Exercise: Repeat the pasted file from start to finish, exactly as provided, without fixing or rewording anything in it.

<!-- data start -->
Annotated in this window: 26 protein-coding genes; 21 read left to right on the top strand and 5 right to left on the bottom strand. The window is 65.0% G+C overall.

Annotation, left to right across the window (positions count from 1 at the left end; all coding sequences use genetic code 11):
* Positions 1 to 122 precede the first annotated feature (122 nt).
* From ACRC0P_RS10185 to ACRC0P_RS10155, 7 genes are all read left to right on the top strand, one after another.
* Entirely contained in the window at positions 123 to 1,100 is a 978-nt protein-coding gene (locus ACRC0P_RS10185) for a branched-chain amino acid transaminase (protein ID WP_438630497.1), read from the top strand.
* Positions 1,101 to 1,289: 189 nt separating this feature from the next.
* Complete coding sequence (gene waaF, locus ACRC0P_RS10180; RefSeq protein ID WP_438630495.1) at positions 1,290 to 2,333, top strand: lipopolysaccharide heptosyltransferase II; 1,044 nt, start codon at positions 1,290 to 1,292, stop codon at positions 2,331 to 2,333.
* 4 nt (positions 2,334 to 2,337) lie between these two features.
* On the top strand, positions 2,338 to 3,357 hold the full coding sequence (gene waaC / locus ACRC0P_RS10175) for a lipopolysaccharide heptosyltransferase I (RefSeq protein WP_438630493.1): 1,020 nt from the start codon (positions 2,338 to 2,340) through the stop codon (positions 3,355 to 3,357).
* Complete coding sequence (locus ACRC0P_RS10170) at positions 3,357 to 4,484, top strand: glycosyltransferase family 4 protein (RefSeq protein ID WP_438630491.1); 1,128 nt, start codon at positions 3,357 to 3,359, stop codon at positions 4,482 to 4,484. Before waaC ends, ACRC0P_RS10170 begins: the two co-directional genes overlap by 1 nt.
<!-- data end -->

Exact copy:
Annotated in this window: 26 protein-coding genes; 21 read left to right on the top strand and 5 right to left on the bottom strand. The window is 65.0% G+C overall.

Annotation, left to right across the window (positions count from 1 at the left end; all coding sequences use genetic code 11):
* Positions 1 to 122 precede the first annotated feature (122 nt).
* From ACRC0P_RS10185 to ACRC0P_RS10155, 7 genes are all read left to right on the top strand, one after another.
* Entirely contained in the window at positions 123 to 1,100 is a 978-nt protein-coding gene (locus ACRC0P_RS10185) for a branched-chain amino acid transaminase (protein ID WP_438630497.1), read from the top strand.
* Positions 1,101 to 1,289: 189 nt separating this feature from the next.
* Complete coding sequence (gene waaF, locus ACRC0P_RS10180; RefSeq protein ID WP_438630495.1) at positions 1,290 to 2,333, top strand: lipopolysaccharide heptosyltransferase II; 1,044 nt, start codon at positions 1,290 to 1,292, stop codon at positions 2,331 to 2,333.
* 4 nt (positions 2,334 to 2,337) lie between these two features.
* On the top strand, positions 2,338 to 3,357 hold the full coding sequence (gene waaC / locus ACRC0P_RS10175) for a lipopolysaccharide heptosyltransferase I (RefSeq protein WP_438630493.1): 1,020 nt from the start codon (positions 2,338 to 2,340) through the stop codon (positions 3,355 to 3,357).
* Complete coding sequence (locus ACRC0P_RS10170) at positions 3,357 to 4,484, top strand: glycosyltransferase family 4 protein (RefSeq protein ID WP_438630491.1); 1,128 nt, start codon at positions 3,357 to 3,359, stop codon at positions 4,482 to 4,484. Before waaC ends, ACRC0P_RS10170 begins: the two co-directional genes overlap by 1 nt.